Animal tests have confirmed that CBD can be used as a medical “Trojan horse” to pass drugs through the blood-brain barrier (BBB) into the brains of mice.
Scientific studies have confirmed that CBD relieves pain, reduces inflammation, improves symptoms of depression and anxiety, and reduces the number of seizures associated with childhood disorders like Lennox-Gastaut and Dravet syndromes.
Additionally, ongoing studies are investigating the link between CBD and a reduced risk of heart disease, as well as the possibility that it may prevent diabetes and even cure certain types of cancer.
BBB is a tightly woven layer of cells that blocks harmful substances from entering the bloodstream to the brain, while letting useful molecules like glucose, neurotransmitters, and amino acids pass through. Scientists hope to use CBD to "introduce" drugs through BBB.
The study was published this year in the journal Molecular Pharmaceutics from the American Chemical Society.
Central nervous system (CNS) diseases particularly difficult to treat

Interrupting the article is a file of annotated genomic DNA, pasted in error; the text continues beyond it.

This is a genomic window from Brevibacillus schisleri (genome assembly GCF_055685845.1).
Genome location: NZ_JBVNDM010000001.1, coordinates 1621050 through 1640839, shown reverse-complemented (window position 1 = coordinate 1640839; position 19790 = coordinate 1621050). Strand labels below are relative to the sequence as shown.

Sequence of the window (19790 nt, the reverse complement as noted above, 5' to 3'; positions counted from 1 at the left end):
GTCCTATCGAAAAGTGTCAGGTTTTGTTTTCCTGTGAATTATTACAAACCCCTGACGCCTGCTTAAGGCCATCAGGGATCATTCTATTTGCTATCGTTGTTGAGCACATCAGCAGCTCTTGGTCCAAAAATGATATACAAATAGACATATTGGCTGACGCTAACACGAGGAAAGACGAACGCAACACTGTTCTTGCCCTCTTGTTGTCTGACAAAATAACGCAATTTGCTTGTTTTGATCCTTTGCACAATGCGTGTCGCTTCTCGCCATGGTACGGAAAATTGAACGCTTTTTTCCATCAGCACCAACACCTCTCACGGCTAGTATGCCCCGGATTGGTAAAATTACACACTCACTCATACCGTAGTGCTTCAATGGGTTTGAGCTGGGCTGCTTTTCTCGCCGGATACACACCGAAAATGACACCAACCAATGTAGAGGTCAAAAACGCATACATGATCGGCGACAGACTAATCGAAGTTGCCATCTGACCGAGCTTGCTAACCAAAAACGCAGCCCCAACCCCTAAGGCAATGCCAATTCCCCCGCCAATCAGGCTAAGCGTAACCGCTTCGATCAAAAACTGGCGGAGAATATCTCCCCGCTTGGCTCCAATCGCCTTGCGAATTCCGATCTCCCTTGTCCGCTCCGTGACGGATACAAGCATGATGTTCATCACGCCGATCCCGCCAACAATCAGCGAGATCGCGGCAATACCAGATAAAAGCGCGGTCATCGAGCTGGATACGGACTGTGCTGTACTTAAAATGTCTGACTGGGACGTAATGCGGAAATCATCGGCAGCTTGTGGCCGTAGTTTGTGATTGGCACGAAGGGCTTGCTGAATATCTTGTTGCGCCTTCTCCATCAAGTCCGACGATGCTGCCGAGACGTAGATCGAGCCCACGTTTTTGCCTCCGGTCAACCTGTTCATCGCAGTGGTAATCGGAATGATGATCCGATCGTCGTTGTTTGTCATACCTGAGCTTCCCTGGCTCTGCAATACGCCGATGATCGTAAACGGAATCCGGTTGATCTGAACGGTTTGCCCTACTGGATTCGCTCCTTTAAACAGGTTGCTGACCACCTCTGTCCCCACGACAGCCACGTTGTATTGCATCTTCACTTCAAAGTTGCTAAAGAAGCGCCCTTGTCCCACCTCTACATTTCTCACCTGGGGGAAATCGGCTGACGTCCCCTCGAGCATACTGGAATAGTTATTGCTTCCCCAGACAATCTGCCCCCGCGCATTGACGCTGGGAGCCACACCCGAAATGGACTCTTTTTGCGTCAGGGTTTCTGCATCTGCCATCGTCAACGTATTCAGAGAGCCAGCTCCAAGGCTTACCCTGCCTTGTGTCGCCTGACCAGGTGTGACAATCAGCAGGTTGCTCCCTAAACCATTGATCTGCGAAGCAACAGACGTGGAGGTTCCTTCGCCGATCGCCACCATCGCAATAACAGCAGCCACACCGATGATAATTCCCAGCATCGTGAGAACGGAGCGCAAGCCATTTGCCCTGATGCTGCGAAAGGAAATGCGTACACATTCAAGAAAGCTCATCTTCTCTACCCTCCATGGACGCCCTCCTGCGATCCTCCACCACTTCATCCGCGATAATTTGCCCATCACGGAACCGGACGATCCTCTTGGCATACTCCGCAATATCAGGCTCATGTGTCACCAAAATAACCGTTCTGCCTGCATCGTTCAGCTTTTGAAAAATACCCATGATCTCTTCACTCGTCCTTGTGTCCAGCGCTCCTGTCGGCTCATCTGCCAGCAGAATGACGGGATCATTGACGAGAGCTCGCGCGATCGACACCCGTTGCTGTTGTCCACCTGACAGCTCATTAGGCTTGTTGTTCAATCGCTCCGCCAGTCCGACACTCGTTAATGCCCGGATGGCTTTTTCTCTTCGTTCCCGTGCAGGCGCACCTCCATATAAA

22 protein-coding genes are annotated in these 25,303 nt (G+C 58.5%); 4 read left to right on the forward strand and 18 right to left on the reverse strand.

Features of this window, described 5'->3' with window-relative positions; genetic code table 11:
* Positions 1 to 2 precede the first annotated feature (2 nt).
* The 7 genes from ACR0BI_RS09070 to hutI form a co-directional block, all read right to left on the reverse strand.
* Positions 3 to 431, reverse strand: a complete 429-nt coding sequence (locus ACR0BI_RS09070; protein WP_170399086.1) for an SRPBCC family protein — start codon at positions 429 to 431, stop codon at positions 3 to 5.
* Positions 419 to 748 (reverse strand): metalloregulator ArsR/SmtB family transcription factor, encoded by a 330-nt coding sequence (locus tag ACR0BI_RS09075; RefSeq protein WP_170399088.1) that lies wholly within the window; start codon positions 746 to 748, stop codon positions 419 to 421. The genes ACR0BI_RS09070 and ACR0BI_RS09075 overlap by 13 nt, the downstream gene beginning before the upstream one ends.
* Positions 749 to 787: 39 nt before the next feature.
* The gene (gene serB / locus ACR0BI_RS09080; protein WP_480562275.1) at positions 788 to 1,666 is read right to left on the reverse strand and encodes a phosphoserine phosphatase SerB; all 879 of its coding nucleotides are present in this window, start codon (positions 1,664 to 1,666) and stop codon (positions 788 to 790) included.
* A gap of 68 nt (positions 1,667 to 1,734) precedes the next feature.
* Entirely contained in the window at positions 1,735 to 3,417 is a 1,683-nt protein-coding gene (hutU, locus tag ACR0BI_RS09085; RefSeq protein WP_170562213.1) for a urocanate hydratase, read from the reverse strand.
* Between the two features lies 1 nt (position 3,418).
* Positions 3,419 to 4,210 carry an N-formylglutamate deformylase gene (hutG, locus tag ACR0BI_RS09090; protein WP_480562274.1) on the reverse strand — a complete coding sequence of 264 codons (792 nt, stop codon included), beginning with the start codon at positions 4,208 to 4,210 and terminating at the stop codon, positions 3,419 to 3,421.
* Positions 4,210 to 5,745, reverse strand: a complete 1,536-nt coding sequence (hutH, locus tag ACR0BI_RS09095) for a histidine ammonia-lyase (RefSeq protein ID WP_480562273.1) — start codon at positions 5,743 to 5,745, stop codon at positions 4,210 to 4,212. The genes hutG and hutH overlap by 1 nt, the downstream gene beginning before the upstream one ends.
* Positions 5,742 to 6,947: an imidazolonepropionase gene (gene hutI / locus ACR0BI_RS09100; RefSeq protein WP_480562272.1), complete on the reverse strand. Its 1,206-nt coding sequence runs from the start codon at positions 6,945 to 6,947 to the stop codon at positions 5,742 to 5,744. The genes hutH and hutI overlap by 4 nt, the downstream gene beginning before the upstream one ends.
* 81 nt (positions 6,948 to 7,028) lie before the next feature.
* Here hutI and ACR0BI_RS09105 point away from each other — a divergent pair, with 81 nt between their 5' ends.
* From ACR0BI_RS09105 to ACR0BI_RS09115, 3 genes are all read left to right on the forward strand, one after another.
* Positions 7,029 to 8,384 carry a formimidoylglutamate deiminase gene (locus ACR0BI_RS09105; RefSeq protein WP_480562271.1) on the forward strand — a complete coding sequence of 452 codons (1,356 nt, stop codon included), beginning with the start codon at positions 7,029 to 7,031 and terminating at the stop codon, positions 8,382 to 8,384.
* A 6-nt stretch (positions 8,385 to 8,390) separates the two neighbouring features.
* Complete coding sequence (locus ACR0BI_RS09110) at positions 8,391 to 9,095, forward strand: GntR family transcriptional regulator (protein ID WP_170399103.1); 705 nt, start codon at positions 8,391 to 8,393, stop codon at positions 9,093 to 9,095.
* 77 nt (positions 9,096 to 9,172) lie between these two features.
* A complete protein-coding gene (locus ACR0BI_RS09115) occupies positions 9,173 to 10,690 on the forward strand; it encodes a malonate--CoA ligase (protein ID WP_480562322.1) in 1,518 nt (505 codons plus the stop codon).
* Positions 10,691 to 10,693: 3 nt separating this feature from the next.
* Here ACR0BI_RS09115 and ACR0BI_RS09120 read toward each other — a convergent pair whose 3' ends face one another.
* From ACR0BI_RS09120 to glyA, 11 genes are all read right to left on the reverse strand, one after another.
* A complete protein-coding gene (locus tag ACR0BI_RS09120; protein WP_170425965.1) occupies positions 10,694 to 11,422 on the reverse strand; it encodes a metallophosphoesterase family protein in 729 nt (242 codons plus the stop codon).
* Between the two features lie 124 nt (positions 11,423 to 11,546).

The central nervous system is made up of the brain and the spinal cord. It is called the “central” nervous system because it collects information from multiple systems and coordinates activities throughout the body.
There are a number of causes of central nervous system disorders, including trauma, infections, tumors, autoimmune disorders, and strokes. These conditions include motor neuron disease, multiple sclerosis, Parkinson's disease, and many more.
CNS disorders are particularly difficult to treat because the BBB prevents drugs from passing from the bloodstream to the brain to reach the affected areas.
Stealth drug administration
Neurotransmitters known as endocannabinoids have the ability to bind to cannabinoid receptors in BBB. These receptors, in turn, help transport useful molecules through the BBB and into the brain.
The research team set out to prove that they could use this system as a way to deliver drugs that BBB would normally block into the brain. This would help treat diseases that affect the central nervous system more effectively.
The researchers attached the CBD to the outer surfaces of the lipid nanocapsules. Instead of loading the nanocapsules with a drug, the researchers wrapped them with a fluorescent molecule in order to follow their path. In experiments with human brain cells that mimic BBB, the researchers showed that nanocarriers with CBD passed more of the fluorescent molecule through cells than nanocarriers of equal size that did not have CBD. Likewise, when injected into healthy mice, CBD nanocapsules deliver about 2,5 times more of the fluorescent molecule into the brains of animals.
If scientists are able to replicate these results in human trials, the CBD could provide real hope for patients with CNS disorders.